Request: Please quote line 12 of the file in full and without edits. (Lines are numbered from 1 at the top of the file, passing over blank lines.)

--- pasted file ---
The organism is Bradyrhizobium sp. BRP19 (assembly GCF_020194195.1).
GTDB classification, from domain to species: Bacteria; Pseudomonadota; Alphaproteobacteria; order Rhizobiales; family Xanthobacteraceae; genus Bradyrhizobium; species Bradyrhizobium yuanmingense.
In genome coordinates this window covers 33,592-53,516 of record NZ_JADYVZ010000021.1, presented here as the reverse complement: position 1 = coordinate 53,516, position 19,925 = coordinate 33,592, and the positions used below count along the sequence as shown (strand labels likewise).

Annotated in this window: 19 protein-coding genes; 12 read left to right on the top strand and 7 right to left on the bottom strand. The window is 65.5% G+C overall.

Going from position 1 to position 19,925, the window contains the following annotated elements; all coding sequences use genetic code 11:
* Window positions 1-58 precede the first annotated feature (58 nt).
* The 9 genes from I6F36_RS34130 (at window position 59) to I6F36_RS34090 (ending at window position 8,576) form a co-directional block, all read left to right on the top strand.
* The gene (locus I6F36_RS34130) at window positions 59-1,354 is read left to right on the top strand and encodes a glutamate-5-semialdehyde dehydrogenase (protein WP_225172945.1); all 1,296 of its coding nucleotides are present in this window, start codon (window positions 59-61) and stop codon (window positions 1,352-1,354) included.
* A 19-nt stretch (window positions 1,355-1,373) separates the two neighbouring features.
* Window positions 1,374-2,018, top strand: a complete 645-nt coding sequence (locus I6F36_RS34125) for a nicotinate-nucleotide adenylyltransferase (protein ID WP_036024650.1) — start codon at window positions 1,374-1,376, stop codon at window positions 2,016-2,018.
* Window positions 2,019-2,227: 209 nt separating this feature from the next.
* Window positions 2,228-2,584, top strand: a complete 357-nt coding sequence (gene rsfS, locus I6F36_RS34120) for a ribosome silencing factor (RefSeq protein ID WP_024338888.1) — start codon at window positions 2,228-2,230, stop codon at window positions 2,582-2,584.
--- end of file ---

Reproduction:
* Window positions 2,228-2,584, top strand: a complete 357-nt coding sequence (gene rsfS, locus I6F36_RS34120) for a ribosome silencing factor (RefSeq protein ID WP_024338888.1) — start codon at window positions 2,228-2,230, stop codon at window positions 2,582-2,584.